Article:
Shameful.

5 comments:

Your Therapy Source Inc said...

This is so ridiculous and frustrating. And people wonder why everyone is moving out of NY state!!! Although I work in the schools, I am sure this will soon trickle down to Medicaid related services for the school aged children. I have said this previously on your blog but have to repeat it. What makes me so frustrated is the window for neuroplasticity is wide open ages 0-3 years old so in NY state's brilliance they decide to basically close that window which could cost the state hundreds of thousands in later educational bills not to mention after 21 years of age! Makes no sense.

Anonymous said...

It is not surprising that the State would mandate a change in oversight and stop payments prior to having the new payment process operational.

It is called cash flow management for the incompetent and shysters.

Christopher Alterio said...

Sure, anonymous - the kind of cash flow management that requires people to exhaust lines of credit and assume massive debt before the State is willing to pay?

Of course the agencies can assign the letter writing task to their CFO, but what about all the small-fry independents or mom-and-pop providers? Are they supposed to send their bounced checks to the State or do we expect individual providers to take out loans so they can pay their mortgages?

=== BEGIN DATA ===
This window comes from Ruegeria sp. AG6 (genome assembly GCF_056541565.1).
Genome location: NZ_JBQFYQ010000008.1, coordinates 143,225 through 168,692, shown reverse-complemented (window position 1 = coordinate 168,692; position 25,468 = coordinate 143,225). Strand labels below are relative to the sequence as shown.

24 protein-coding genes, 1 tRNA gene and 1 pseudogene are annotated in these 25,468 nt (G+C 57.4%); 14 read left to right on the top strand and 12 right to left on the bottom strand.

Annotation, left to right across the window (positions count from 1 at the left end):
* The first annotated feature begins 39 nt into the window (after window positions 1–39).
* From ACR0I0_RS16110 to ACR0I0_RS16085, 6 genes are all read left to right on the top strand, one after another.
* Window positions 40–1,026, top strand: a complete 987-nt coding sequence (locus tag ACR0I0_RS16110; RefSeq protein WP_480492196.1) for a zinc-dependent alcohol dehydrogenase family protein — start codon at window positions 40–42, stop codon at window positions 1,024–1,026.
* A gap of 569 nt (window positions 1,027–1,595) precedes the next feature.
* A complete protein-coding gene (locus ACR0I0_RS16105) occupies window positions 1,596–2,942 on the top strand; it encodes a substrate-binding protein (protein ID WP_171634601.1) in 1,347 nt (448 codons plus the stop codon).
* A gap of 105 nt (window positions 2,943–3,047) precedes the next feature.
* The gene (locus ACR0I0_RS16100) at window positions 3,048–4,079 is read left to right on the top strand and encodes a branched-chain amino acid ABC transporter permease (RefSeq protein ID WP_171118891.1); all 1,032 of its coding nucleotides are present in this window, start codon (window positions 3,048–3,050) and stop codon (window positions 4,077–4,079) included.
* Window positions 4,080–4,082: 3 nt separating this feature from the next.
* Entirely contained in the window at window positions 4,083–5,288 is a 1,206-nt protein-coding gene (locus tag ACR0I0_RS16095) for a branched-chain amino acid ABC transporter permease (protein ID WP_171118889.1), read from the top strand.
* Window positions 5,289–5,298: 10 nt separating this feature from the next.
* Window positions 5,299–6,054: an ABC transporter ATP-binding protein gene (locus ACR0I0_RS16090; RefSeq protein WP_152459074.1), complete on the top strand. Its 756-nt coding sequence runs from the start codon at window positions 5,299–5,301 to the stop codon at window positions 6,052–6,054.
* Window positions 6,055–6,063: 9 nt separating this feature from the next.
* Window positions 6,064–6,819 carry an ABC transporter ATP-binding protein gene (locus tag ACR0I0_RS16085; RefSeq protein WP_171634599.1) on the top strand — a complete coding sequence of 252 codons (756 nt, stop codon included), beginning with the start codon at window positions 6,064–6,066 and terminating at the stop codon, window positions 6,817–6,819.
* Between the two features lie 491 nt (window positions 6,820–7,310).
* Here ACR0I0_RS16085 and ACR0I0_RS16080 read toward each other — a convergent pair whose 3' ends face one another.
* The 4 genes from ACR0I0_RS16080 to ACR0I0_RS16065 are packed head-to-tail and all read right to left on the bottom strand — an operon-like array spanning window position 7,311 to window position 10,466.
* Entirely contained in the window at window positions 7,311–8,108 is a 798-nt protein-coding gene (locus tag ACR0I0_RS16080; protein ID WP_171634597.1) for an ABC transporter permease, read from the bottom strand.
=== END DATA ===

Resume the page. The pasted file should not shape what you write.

Someone has to scream from the rooftops about this - and I hope plenty of people read this and understand that a large number of EI providers are NOT large agencies and they DO NOT have access to credit lines and they CAN NOT survive in this climate - and the State knows it because this is plain and simply oppressive.

Anonymous said...

6/30/13 Anonymous here again.

Perhaps you misunderstood my post.

I was referring to the State and all its associated incompetent departments and agencies, not the EI providers.

In fact, my wife is a Special Educator in Rockland County and she has not received any payments since March 2013.

We are now having to tap into our HELOC to pay the bills.

Still no word about when we can expect payment and nowhere to go with the issue or complaints.

Any ideas?

Christopher Alterio said...

My apologies, anonymous! Sometimes things get lost in the translation of written text and I misunderstood your post.

If you are the person I spoke to on the phone, then I hope I answered your questions! If not, or for anyone else in a similar situation, I recommend the following:

1. Go to http://www.health.ny.gov/community/infants_children/early_intervention/mailing_list.htm and sign up for the EI listserv. This will give you access to the information directly from the State if your agency is not sharing it with you.

2. Check your contract with your agency and see what it says exactly about your agreement re: payment.

3. Go to your agencies and ask for very open and honest communication about the agency's financial status, schedule for payments, etc.

4. Consult with an attorney as needed to help you plan an appropriate path forward.

I am getting emails from people who are in this situation where they are not getting paid and are not getting a lot of information from their agencies. I strongly suggest following the above steps to inform yourself and to develop open channels of communication with your agencies.